The Voersaa Rudder

Denmark’s best preserved side rudder from the Viking Era

The unique rudder proves that there was activity on the North Jutland east coast as early as the Viking Age. In addition it tells about impressive engineering knowledge and refers back to the world famous Bayeux Tapestry. Now the exhibition of the rudder has been updated with help from the Spar Nord Foundation.

The journeys of the Voersaa Rudder

In the Viking Age the rudder was used for maneuvering a merchant ship that may have sailed between Denmark, Norway and Sweden. At some point the rudder ended on the seabed where it lay hidden for 1,000 years. The rudder had been covered by sand on the sea bed which is important as it has preserved the natural condition of the rudder.

One day in the early summer of 1958 Riis Sørensen, a skipper from Læsø, caught a big wooden object in his trawl while fishing approx. 2 kilometres from Voersaa. He realized that it was not just an ordinary piece of driftwood and brought the object ashore. After a few days in Læsø it was sent to Bangsbo Museum (now The Coastal Museum of Bangsbo) as a gift. Here they realized that it was an exceptionally well preserved copy of a side rudder from the Viking Age. The rudder was dated back to the middle of the 10th century where Harald Blåtand and Knud den Store lay claim to Denmark and Norway.

The journey from Læsø to Bangsbo is only a small part of the total adventures of the rudder. In 1980 the rudder was on exhibition in both London and New York, at The British Museum and The Metropolitan Museum respectively.

In 2006 the rudder once again was lent out – this time to the National Museum of Denmark in Copenhagen and later to Bayeux in Normandy, France. In both places the rudder was exhibited together with the Bayeux Tapestry, which is a 70 metres long tapestry depicting the strife about the English throne. The Voersaa rudder was exhibited along with the Bayeux Tapestry because we see the same type of side rudder in the tapestry.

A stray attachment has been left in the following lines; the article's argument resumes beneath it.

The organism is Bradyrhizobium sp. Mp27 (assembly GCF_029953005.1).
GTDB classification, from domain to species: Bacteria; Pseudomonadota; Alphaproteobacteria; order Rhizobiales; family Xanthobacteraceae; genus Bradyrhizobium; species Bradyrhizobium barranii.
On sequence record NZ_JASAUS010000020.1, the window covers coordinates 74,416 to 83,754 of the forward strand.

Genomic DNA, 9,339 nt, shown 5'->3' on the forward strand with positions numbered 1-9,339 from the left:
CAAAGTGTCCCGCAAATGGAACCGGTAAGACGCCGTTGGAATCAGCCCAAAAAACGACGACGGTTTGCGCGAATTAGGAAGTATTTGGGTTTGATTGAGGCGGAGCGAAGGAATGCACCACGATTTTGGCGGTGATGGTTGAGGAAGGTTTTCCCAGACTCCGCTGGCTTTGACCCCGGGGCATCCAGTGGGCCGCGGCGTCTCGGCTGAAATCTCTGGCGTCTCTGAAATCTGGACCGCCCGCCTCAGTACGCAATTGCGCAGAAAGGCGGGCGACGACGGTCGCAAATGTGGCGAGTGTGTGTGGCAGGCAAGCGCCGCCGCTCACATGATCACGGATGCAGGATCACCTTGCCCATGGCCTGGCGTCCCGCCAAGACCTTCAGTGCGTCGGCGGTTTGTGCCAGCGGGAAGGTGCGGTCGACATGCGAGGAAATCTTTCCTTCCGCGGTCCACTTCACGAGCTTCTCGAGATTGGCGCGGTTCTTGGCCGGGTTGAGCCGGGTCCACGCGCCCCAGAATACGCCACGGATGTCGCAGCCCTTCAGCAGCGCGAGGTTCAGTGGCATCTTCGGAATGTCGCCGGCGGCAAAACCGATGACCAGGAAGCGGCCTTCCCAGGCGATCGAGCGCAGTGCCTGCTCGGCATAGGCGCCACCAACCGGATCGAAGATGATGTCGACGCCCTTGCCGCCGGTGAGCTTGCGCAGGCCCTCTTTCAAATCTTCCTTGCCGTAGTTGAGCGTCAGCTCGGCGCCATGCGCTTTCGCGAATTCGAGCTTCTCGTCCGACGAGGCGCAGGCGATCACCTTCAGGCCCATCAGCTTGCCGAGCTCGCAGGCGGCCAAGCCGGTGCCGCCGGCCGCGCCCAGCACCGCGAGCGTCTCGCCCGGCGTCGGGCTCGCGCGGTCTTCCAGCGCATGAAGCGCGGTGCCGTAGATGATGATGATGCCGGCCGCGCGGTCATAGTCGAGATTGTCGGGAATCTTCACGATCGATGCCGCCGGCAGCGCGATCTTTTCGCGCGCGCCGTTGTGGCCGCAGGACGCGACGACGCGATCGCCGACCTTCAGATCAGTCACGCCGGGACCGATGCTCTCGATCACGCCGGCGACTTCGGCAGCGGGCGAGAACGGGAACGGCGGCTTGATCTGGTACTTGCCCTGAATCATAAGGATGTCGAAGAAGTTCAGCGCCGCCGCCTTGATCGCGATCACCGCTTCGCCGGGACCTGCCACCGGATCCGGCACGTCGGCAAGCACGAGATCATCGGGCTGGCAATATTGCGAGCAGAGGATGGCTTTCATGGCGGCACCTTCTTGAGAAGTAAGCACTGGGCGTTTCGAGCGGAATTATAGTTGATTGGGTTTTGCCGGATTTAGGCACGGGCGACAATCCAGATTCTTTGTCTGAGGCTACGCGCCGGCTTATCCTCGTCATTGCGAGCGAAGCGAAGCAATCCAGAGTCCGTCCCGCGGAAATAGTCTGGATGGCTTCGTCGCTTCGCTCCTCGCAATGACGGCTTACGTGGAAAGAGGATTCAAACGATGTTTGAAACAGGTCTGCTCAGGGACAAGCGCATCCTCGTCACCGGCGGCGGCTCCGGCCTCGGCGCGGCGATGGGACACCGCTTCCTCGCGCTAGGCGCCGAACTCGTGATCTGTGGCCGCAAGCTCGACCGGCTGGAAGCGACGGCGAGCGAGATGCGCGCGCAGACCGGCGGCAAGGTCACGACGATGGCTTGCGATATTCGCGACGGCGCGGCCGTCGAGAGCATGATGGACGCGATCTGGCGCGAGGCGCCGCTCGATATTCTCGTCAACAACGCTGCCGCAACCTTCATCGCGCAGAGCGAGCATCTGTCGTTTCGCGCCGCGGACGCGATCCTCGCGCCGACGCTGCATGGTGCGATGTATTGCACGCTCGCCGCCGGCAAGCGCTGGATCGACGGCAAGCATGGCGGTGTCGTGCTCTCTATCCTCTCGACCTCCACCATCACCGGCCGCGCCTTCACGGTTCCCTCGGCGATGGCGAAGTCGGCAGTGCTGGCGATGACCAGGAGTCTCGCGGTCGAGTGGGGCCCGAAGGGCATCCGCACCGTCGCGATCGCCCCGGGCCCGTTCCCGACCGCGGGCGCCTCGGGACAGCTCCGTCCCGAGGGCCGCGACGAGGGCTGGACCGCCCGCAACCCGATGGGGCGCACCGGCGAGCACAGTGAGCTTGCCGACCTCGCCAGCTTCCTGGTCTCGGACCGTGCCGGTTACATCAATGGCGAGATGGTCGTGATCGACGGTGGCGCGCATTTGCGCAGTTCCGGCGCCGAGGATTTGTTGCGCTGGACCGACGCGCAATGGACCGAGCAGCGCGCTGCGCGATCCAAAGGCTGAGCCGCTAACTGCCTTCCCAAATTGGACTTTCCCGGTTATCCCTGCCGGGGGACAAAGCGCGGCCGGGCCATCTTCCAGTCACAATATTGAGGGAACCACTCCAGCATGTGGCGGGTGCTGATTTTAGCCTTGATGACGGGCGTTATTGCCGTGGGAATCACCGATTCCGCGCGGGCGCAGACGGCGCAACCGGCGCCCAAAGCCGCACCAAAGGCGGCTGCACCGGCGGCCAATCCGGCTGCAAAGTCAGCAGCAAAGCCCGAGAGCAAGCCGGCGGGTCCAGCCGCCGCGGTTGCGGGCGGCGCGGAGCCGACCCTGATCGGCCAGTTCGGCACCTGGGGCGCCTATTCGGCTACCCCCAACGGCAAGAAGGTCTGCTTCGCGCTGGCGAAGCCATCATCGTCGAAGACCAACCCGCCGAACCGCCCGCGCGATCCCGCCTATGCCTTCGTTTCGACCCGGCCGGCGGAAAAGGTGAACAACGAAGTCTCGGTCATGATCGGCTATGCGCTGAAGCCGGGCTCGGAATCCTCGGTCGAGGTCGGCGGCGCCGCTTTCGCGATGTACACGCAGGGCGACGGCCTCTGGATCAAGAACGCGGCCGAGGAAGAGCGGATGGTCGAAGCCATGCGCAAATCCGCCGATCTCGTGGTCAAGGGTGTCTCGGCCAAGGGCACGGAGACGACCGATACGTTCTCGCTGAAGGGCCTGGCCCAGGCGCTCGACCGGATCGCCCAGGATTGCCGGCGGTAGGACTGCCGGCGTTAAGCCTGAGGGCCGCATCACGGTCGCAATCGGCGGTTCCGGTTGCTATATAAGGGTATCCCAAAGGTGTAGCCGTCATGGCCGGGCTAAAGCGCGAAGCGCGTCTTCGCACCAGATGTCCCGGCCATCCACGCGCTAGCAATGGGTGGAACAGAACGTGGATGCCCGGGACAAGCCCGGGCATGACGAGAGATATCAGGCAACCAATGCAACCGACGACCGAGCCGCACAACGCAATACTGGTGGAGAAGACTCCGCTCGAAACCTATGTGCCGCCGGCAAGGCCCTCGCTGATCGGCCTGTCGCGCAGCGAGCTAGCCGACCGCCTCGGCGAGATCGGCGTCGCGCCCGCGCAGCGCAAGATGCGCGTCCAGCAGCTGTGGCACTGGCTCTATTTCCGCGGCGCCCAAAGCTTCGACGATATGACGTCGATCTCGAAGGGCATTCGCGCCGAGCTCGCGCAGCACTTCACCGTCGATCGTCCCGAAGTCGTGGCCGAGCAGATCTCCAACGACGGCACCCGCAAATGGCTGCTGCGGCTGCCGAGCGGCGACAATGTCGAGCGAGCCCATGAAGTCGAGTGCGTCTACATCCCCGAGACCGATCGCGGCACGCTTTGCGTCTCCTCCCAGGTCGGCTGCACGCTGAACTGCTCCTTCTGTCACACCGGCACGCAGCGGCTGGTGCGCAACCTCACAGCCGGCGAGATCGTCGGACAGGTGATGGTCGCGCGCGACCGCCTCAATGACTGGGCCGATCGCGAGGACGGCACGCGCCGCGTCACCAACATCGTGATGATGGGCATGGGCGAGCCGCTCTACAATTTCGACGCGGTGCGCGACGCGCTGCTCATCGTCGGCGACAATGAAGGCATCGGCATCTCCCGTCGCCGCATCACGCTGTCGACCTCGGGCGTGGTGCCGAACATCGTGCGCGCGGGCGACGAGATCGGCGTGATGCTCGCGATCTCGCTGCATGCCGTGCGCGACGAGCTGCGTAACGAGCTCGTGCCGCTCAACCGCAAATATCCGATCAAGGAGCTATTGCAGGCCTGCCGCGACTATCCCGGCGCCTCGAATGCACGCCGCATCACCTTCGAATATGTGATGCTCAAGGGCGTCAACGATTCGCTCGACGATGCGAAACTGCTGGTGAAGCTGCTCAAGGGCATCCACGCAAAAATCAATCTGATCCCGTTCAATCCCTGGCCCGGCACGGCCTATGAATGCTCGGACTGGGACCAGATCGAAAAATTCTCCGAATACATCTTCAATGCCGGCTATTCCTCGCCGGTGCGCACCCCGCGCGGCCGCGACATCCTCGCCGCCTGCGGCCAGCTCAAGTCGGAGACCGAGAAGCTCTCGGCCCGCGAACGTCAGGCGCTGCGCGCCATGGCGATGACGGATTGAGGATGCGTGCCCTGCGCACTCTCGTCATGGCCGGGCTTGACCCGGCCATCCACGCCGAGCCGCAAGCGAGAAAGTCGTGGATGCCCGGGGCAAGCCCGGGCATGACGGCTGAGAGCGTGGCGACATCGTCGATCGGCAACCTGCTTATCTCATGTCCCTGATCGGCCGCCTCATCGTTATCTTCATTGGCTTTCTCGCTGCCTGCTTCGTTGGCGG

After many and long journeys the Voersaa Rudder returned home again. The rudder found its stationary place in the hall of the Ellingaa ship at the Coastal Museum of Bangsbo where it has been on exhibition for many years. However, new times meant new worries about the safety of the rudder. Therefore the rudder has received a new mounting which protects the rudder and communicates its history in a far better way. The new mounting of the rudder was made possible with support from the Spar Nord Foundation.


The Bayeux Tapestry is a 70 metres long and 50 centimetres high tapestry embroidered on linen with woolen yarns in eight colours. It depicts William, Duke of Normandy, and his conquest of England at the Battle of Hastings in 1066 plus events leading up to the battle.

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Where is the ship?

When the rudder was found and identified as a rudder from the Viking Age, it aroused big interest in finding the Viking ship from which it came. And great efforts were actually made. However, despite several attempts with diving in the area outside Voersaa the ship was never found. It may still be lying buried in the sand outside Voersaa.

The Ellingaa Ship

The Voersaa rudder is exhibited in the Ellingaa Ship’s Hall. The two items both bear witness about life and activity in the area already in the Viking Age and up to the early Middle Ages. The Ellingaa Ship was found in the stream Elling Å north of Frederikshavn and dates back to 1163. We also use the phrase “the Viking ship from the Middle Ages” about it because it shares much of its building technique with what we know from the Viking Age. It shows in a unique way the development in building technique from the Viking Age to the early Middle Ages. The side rudder from the Ellingaa Ship was never found. The Voersaa rudder, however, is a similar rudder and therefore a great item to exhibit along with the ship.

A proof of activity

Before there were roads and bridges, airlines, internet and telecommunication in Scandinavia all contacts between the countries took place by sea. Whether a ship was loaded with soldiers or merchandise, whether it brought war or peace the sea made it possible. 

Norway and Sweden have been connected for a period longer than we have sources in writing. Therefore it is no coincidence that the Voersaa Rudder was found in Kattegat which was the centre for Scandinavian maritime traffic for centuries.
In addition we have the churches in Flade and Elling, both originating from the 13th century while the manor Bangsbo dates back to 1364. Furthermore there is the Strandby treasure which is a silver treasure dating back to approx. 990. It is almost the same period as the Voersaa Rudder which proves that there was activity in the area  already in the late Viking Age and into the early Middle Ages.